The Scary Reason You Might Want To Avoid Tylenol While Pregnant

Asthma is a puzzling health condition that doctors know can be linked to many factors during pregnancy. Everything from air pollution to the mother's health can affect a baby's risk of developing asthma. 

And because asthma is one of those children's health conditions that has also risen drastically over the past few decades, it's always in the forefront of current research being done. If we can pinpoint an exact cause of asthma during pregnancy, experts reason, we can more effectively prevent it from developing in children down the road.

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A new study found that there is actually a link between a medication called paracetamol taken by mothers during pregnancy and their children having asthma at age three. 

At first, when I read that I thought, eh, no big deal. Never even heard of that medicine! But as it turns out, according to Drugs.com, paracetamol also goes by the name of acetaminophen, which is a drug that we've all heard of because it's actually Tylenol. 

And Tylenol, of course, sounds a little bit more familiar, right? Apparently paracetamol is the term used to describe the medication–which is used primarily as a fever reducer and pain reliever–more in other countries than the U.S., but the drug is still the same. 

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As an OB nurse and someone who has been pregnant four times, I had always heard that you should never, ever take ibuprofen while pregnant, which is the other main drug for general aches and pains and fevers. Most of us pretty much have the choice between Ibuprofen (which is a drug like Motrin) or acetaminophen (which is Tylenol) and although pregnant women are told not to really take anything at all, I know I've taken the occasional Tylenol while pregnant, because I was at work and had a massive migraine and needed to, you know, be able to function.  

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But back to the study: It looked at different factors that might explain the children's asthma and eventually concluded that the medication itself was the most likely cause. It didn't specify an exact amount or what exactly the mother was taking it for, so the findings are still not completely helpful. However, they point to the fact that regular use of any medication during pregnancy carries some risk, so even if it's for something as simple as a headache, you may want to try some natural remedies before turning to medications during your pregnancy.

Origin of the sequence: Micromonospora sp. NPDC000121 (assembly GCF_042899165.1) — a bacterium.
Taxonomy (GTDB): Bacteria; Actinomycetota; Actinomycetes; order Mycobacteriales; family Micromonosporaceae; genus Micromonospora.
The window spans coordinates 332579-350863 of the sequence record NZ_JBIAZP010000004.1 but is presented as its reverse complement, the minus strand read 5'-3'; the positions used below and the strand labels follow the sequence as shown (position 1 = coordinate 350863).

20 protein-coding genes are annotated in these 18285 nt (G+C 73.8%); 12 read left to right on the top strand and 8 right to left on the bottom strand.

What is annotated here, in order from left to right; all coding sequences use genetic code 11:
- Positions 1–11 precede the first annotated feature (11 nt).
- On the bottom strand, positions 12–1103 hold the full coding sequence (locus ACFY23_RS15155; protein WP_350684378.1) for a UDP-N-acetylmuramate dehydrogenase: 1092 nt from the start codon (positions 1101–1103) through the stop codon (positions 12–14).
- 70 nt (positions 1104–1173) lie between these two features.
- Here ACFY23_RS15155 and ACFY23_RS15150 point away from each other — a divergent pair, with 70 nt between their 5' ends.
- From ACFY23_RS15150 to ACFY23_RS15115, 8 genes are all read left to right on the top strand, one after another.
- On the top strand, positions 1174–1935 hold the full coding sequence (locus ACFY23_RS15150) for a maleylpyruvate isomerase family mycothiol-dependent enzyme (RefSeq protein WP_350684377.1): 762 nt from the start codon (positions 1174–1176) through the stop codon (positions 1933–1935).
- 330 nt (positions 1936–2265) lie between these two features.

Did you take any medications while pregnant?

What do you think?

The Scary Reason You Might Want To Avoid Tylenol While Pregnant

Chaunie Brusie is a coffee mug addict, a labor and delivery nurse turned freelance writer, and a young(ish) mom of four. She is the author of "Tiny Blue Lines: Preparing For Your Baby, Moving Forward In Faith, & Reclaiming Your Life In An Unplanned Pregnancy" and "The Moments That Made You A Mother". She also runs Passion Meets Practicality, a community of tips + inspiration for work-at-home mothers. ... More

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3 comments

  1. Profile photo of Amie Amie says:

    Personally I’m all for all natural …But…you have to be careful with herbal remedies too. There are herbs that are just as dangerous… as someone that has a constant migraine (since July 2010) I went off all my prescriptions, stopped taking ibuprofen….But have consequently taken more Tylenol than I have…probably in my life in the past 6 months. I read an article like this and think…Well, I’m screwed. Not taking anything for pain is just not an option…did I mention I also have fibromyalgia ? So yeah, I read stuff like this and find it very discouraging. There really needs to be more reference to what study this is…because I’ve seen studies that say “oh this drug is bad” but when you look at the actual data…It’s actually inconclusive because all the people that had negative outcomes also had other factors, like being on multiple drugs, having a medical condition, etc… So, before anyone decides to withdraw from functional society and be in excruciating pain for the next however many months…. Try and check the actual data (it will likely take digging…But it’s out there someplace)

  2. Profile photo of Jill Jill says:

    There is zero reference in this article as to who’s “study” this whole article is based off of. What are the names of the researchers working under what company and paid for by whom? Without any information for me to research the credibility of the study performed I am left feeling like I just read an opinion.

    • Profile photo of Amie Amie says:

      I agree with you. I’ve read several versions of this all saying don’t take Tylenol…But no one references the study or gives any info that would allow anyone to check it out. If the author could post their source, that would be awesome.

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